Tag: Charles P. Peirce

Obama’s “Class Rage Speech” in Osawatomie

The president finally gets it:

This is not just another political debate. This is the defining issue of our time. This is a make-or-break moment for the middle class, and for all those who are fighting to get into the middle class. Because what’s at stake is whether this will be a country where working people can earn enough to raise a family, build a modest savings, own a home, secure their retirement. Now, in the midst of this debate, there are some who seem to be suffering from a kind of collective amnesia. After all that’s happened, after the worst economic crisis, the worst financial crisis since the Great Depression, they want to return to the same practices that got us into this mess. In fact, they want to go back to the same policies that stacked the deck against middle-class Americans for way too many years. And their philosophy is simple: We are better off when everybody is left to fend for themselves and play by their own rules.

There’s a reason that “we are the 99%” has such resonance. Republicans, in their turn, are crying “class warfare” because it worked back in Reagan’s day–when, not coincidentally, Newt Gingrich first emerged from the back benches of the House.

Thirty years ago, millions of members of America’s working and clerking classes, buoyed by unions and the legacy of the New Deal, were naive enough to believe that they shared the same class interests as bankers and lawyers and business executives: that deregulation and privatization would benefit them no less than they did people who live off their investments; that they had more to fear from the poor than they did from the rich.

Now that the unions are busted and the housing bubble has burst, poverty itself seems like a more immediate threat. Under those circumstances, it’s a lot harder to keep up the pretense that they have a stake in the fight against capital gains taxes, that they’re losing out by not being allowed to invest their social security accounts with Merrill Lynch, and shop for their Medicare coverage on the private market. This time around nostalgic “Morning in America” commercials will only go so far.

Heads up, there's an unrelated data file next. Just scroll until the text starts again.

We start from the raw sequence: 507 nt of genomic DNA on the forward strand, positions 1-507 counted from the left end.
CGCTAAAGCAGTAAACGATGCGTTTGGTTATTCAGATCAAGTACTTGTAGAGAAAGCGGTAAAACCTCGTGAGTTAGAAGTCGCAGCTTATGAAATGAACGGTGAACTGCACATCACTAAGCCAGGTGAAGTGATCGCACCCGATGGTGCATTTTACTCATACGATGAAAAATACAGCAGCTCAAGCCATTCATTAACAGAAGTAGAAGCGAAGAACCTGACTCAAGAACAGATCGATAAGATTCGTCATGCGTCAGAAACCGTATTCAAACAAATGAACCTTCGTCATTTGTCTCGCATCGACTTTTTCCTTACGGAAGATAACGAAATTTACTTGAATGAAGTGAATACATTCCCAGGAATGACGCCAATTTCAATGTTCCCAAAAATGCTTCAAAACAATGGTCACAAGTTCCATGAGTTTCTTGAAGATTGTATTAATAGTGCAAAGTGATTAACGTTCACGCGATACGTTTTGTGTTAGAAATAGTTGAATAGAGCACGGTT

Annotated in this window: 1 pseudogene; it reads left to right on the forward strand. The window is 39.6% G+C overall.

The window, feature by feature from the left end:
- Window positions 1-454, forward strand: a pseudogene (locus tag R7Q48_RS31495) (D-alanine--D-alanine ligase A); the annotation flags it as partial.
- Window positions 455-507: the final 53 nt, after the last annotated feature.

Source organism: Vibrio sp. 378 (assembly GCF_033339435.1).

The one thing that does stand to get real traction for the Republicans is hate–and no one knows how to wage class and culture warfare like Newt Gingrich does. As Charles P. Pierce wrote in his Esquire blog yesterday, Gingrich “has not changed, no matter how much water the princes of the Church have poured over his head. We’ve had plenty of time to get to know Newt Gingrich, and what happens if you let him anywhere near the levers of real power.” And then he offered up a few samples of Gingrich’s “transcendently, magnificently, oughta-be-career-killingly nutty” soundbites:

“I think that the mother killing the two children in South Carolina vividly reminds every American how sick the society is getting and how much we need to change things. The only way you get change is to vote Republican. That’s the message for the last three days.”

He was referring, of course, to Susan Smith, whose stepfather Beverly Russell was a Republican fundraiser, a local organizer for the Christian Coalition–and an accused child molester.

“I am convinced that if we do not decisively win the struggle over the nature of America, by the time [my grandchildren are] my age they will be in a secular atheist country, potentially one dominated by radical Islamists and with no understanding of what it once meant to be an American.”